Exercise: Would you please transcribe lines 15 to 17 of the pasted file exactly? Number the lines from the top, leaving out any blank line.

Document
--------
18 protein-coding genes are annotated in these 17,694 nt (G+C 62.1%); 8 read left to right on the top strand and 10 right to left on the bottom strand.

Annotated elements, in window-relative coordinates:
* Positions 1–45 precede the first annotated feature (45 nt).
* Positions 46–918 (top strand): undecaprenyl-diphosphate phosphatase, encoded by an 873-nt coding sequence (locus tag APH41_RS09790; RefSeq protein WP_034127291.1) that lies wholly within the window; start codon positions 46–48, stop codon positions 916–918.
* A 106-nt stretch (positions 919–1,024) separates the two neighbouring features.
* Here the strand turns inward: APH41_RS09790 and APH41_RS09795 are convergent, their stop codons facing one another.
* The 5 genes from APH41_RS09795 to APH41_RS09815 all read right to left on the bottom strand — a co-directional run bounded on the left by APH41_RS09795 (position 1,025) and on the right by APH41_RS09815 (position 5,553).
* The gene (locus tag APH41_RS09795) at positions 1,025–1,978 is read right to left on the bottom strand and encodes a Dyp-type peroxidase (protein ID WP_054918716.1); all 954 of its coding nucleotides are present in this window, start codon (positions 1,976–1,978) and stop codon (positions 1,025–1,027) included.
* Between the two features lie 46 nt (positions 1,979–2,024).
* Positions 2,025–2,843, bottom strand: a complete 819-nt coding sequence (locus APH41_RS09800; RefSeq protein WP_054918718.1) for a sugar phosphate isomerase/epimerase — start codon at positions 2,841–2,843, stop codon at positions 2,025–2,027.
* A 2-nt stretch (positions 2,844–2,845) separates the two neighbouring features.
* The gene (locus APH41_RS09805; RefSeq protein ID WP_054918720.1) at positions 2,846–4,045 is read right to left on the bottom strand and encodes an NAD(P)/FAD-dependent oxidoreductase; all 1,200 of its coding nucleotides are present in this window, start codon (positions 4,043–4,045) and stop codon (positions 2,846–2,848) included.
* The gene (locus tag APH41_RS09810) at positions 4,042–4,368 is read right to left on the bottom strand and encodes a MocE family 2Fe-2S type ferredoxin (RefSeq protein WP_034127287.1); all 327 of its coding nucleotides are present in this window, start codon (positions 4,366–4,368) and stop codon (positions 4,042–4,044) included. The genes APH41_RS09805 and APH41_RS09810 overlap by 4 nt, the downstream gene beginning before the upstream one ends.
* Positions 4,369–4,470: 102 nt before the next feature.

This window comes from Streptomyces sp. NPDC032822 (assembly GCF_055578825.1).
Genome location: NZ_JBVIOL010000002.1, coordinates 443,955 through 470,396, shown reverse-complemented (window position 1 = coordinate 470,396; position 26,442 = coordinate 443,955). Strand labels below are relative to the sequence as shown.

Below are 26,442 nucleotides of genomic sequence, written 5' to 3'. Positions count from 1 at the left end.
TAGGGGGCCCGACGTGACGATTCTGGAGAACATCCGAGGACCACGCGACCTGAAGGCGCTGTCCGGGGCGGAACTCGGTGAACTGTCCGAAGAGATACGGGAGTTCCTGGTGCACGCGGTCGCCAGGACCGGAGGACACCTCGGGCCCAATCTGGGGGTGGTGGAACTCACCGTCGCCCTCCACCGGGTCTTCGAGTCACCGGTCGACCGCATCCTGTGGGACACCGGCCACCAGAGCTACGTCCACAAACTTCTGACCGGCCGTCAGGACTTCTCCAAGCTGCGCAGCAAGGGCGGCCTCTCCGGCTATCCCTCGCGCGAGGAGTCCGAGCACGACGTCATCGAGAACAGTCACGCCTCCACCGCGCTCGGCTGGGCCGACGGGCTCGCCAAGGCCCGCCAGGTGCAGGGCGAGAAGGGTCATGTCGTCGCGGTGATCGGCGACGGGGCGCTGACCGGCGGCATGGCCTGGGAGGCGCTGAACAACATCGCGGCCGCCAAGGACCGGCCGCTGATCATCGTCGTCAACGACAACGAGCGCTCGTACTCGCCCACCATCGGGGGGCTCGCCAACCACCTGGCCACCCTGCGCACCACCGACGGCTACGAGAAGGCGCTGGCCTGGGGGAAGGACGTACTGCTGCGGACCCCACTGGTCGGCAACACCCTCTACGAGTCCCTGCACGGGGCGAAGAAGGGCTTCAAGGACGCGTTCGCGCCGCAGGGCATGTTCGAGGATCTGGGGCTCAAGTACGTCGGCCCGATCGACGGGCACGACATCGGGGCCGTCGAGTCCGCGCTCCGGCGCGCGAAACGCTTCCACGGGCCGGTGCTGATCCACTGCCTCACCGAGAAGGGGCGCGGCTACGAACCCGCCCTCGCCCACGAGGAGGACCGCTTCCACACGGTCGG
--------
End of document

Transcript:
This window comes from Streptomyces sp. NPDC032822 (assembly GCF_055578825.1).
Genome location: NZ_JBVIOL010000002.1, coordinates 443,955 through 470,396, shown reverse-complemented (window position 1 = coordinate 470,396; position 26,442 = coordinate 443,955). Strand labels below are relative to the sequence as shown.

Below are 26,442 nucleotides of genomic sequence, written 5' to 3'. Positions count from 1 at the left end.